Best ways to organize your book shelves
Everyone cares about books, I do, you do, and everyone does. If you have a comfortable and large book collection, it’s worth captivating the time to consolidate them so that you can find whatsoever you’re looking for. Let’s take a look at some of the best approaches to choose from.
This is the easiest method. This is the most understandable structural technique, and perhaps the most trustworthy. You can do it like the public libraries do and arrange the books by the author’s last name (e.g. Austen, Brown, Christie, etc.) or you can be a slight enterprising and arrange by title (e.g. Da Vinci Code, Emma, Murder on the Orient Express, Pride & Prejudice). Remember, “The” and “a” don’t count.
If you have enormous book collection containing different genres then arrange then accordingly. If you have a bunch of dissimilar types of books, you might want to place them by genre. Personally speaking, my own “library” is divided into the following sections: Fiction, Mystery, Reference, Art and Design Books, and Young Adult (I love Young Adult books. It’s my dirty secret. Twilight was my gateway book.) Your library may include Graphic Novels, Literature Fiction, Crocheting, Werewolves, or whatever it is you’re interested in. Flouting things into genres can be complicated — why should Mystery be separate from Fiction, for example? — But as long as the categories make sense to you, the system will work.
Now we’re getting a little bit confused here. If you don’t need to read specific books all the time, OR if you can simply classify your books by their back color, then this might be for you. You can position them chromatically through a whole shelf or position them in color chunks. And you can have slopes where you alternative break apart of black and white so it looks like strips. Lots of cool choices for you! But again, you have to be okay not meaningful where your books are…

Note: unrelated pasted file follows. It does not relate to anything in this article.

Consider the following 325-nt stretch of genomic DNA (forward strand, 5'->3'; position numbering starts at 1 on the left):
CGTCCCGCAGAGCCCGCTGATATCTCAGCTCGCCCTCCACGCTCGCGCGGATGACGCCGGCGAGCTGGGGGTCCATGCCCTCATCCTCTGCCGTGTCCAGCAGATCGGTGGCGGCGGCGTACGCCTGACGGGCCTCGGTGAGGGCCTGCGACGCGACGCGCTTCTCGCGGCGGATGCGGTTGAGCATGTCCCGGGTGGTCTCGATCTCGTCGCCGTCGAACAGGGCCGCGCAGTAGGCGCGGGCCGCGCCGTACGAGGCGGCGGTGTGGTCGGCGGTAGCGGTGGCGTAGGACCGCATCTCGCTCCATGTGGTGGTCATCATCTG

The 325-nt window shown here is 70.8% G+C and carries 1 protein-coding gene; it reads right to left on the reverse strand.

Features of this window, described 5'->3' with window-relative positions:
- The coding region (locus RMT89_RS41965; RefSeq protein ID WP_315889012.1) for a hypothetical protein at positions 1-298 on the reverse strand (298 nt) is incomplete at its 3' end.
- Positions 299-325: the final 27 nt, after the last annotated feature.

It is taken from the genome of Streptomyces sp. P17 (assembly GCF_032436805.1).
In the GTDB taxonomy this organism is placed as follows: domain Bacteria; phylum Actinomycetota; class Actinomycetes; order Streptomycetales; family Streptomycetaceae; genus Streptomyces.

Color: Advanced Option #1: Position your books into different patterns, like the American flag!
Arrange them in a different color combination like red column, blue column, green column in this way you can easily identify them and it would look good.
Color: Advanced Option #2: For the courageous DIY-er, you can protect all of your books with Kraft paper or other packaging material so they are all the similar color. I would then indorse spacing them in some sort of order (and maybe classify them gracefully in white ink?) unless they actually are just for show.
For the nerds. This is how I position my art and design books, so the unit starts with Ancient Greece, developments to the Middle Ages, the Rebirth of Ancient, and the 18th century and then goes beside by creative movement (Art Nouveau, Wiener Werkstatte, Art Deco, Rationalization, etc.). Actually this portion is for creative readers and nerds in my friends and relatives.
Remember in the movie “High Speed,” how Rob (John Cusack) reorganizes his archives narratively, in the order that he discover and learn from each one? You can easily do that with books.
This perhaps only works if that’s how your brain works. If somebody says, The Great Gatsby, and you think, “Starting year of high school!” Or if you contemplate about Neruda’s poems and directly recall reading them during a specific association you had in 2003, then this might be a cool way to rearrange your books.
The Combo arrangement:
This is a custom placement for those of us who aren’t totally reliable with our things. As I specified, I like to separate my books their genre. I like to arrange my fiction in alphabetic order by author’s name. My non-fiction, though, I separate additional into subject sub-sections, like Art & Project, Biography, Film Studies, etc., and then within those sub-headings I position them chronologically by subject.
And however most of us position our books stand-up upright, stacks can be an appealingly agreeable way to go, especially for a slighter less book group. This technique is actually improved for the books, so it’s something to reflect seriously if you have or collect any old or uncommon books.